Palin Emerges with Even More Clout

by
November 4, 2010

(CBS) Most of the candidates Sarah Palin endorsed chalked up victories Tuesday.

And that scorecard leaves pundits wondering whether she’ll now train her sights directly on the Republican presidential nomination in 2012.

As CBS News Correspondent Jeff Glor reports, .the former GOP vice presidential nominee backed 43 candidates for the House. Thirty of them won, with races involving nine others still undecided.

Her record in Senate races was closer: She endorsed 12 candidates. Seven won.

Though it’s been 15 months since Palin stepped down as Alaska governor, she was very much in this election, stumping for candidates across the country, skewering President Obama at every turn.
“My observation of Sarah Palin,” says CBS News political analystNicolle Wallace, “is that she is one of the shrewdest political figures in our country at this moment. She’s also one of the most electric.”

Of all the races Palin got involved with, perhaps the most personal was in her home state of Alaska. Her backing of Tea Party favorite Joe Miller propelled him to the ballot in a primary for Senate and past incumbent Republican Lisa Murkowski, whose father Palin beat to become governor.

Murkowski ran as a write-in candidate. The outcome of that highly unusual race could take days to determine.

“When the results come in,” says Politico National Political Editor Charles Mahtesian, “I think people will look at that and see that as a reflection of her clout, because she played such an enormous role in defining the terms of that race.”

Among the winners Palin endorsed: Nikki Haley for governor of South Carolina, Pat Toomey for Senate in Pennsylvania, and John Boozman for Senate, in Arkansas.

All year, Palin and re-elected Sen. Jim DeMint of South Carolina were kingmakers in the Tea Party court, supporting winning candidates such as Rand Paul for Senate in Kentucky.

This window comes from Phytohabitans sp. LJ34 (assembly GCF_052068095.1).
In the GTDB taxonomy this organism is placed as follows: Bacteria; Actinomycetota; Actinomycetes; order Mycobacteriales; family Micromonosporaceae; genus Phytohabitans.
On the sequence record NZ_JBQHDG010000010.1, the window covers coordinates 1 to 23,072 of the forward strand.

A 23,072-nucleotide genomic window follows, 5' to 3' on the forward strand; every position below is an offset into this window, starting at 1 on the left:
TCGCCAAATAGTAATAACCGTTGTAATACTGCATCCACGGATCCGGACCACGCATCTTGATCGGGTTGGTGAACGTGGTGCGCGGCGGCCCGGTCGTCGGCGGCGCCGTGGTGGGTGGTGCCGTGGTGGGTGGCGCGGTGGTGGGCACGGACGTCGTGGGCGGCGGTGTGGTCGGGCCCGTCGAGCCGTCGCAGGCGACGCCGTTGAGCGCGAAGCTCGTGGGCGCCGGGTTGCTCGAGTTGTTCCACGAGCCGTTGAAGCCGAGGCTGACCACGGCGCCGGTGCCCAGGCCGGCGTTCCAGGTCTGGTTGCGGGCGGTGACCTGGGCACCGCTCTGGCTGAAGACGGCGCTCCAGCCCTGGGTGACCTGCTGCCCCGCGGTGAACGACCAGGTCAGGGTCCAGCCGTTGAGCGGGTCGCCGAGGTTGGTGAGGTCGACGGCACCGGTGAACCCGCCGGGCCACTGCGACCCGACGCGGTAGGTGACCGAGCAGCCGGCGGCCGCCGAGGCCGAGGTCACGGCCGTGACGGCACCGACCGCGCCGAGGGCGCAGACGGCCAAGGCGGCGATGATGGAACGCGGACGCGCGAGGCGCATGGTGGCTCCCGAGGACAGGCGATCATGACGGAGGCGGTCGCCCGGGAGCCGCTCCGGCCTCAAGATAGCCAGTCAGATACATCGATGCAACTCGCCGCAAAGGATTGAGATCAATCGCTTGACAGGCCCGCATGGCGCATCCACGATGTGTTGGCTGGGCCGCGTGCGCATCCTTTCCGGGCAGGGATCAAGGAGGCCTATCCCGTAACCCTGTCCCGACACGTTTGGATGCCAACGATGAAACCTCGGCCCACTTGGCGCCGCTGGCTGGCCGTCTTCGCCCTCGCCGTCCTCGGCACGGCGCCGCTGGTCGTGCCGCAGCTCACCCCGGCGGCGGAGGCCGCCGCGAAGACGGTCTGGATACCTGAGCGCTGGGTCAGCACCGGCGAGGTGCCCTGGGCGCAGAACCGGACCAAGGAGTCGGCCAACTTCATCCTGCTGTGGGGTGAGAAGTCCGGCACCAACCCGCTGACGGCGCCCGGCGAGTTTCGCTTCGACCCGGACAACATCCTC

There were some losses, too. In Delaware, Tea Partier Christine O’Donnell was forced to spend part of her campaign convincing voters she wasn’t a witch.

But overall, Glor observes, Palin seemed very pleased, punctuating a big night by tweeting, “As always, proud to be American! Thanks, Commonsense Constitutional Conservatives, u didn’t sit down & shut up… u ‘refudiated” extreme left.” ‘

Asked on “Entertainment Tonight” last week whether she’d run for president, Plain said she would, if there’s nobody esle to do it.

Though it’s been 15 months since Palin stepped down as Alaska governor, she was very much in this election, stumping for candidates across the country, skewering President Obama at every turn.

“My observation of Sarah Palin,” says CBS News political analystNicolle Wallace, “is that she is one of the shrewdest political figures in our country at this moment. She’s also one of the most electric.”

Of all the races Palin got involved with, perhaps the most personal was in her home state of Alaska. Her backing of Tea Party favorite Joe Miller propelled him to the ballot in a primary for Senate and past incumbent Republican Lisa Murkowski, whose father Palin beat to become governor.

Murkowski ran as a write-in candidate. The outcome of that highly unusual race could take days to determine.

“When the results come in,” says Politico National Political Editor Charles Mahtesian, “I think people will look at that and see that as a reflection of her clout, because she played such an enormous role in defining the terms of that race.”

Among the winners Palin endorsed: Nikki Haley for governor of South Carolina, Pat Toomey for Senate in Pennsylvania, and John Boozman for Senate, in Arkansas.

All year, Palin and re-elected Sen. Jim DeMint of South Carolina were kingmakers in the Tea Party court, supporting winning candidates such as Rand Paul for Senate in Kentucky.

There were some losses, too. In Delaware, Tea Partier Christine O’Donnell was forced to spend part of her campaign convincing voters she wasn’t a witch.

But overall, Glor observes, Palin seemed very pleased, punctuating a big night by tweeting, “As always, proud to be American! Thanks, Commonsense Constitutional Conservatives, u didn’t sit down & shut up… u ‘refudiated” extreme left.” ‘

Asked on “Entertainment Tonight” last week whether she’d run for president, Plain said she would, if there’s nobody esle to do it.

And on “The Early Show” Wednesday, DeMint was asked if he could see a Palin-DeMint or DeMint-Palin ticket in 2012.

To read more, visit: http://www.cbsnews.com/stories/2010/11/03/earlyshow/main7017707.shtml

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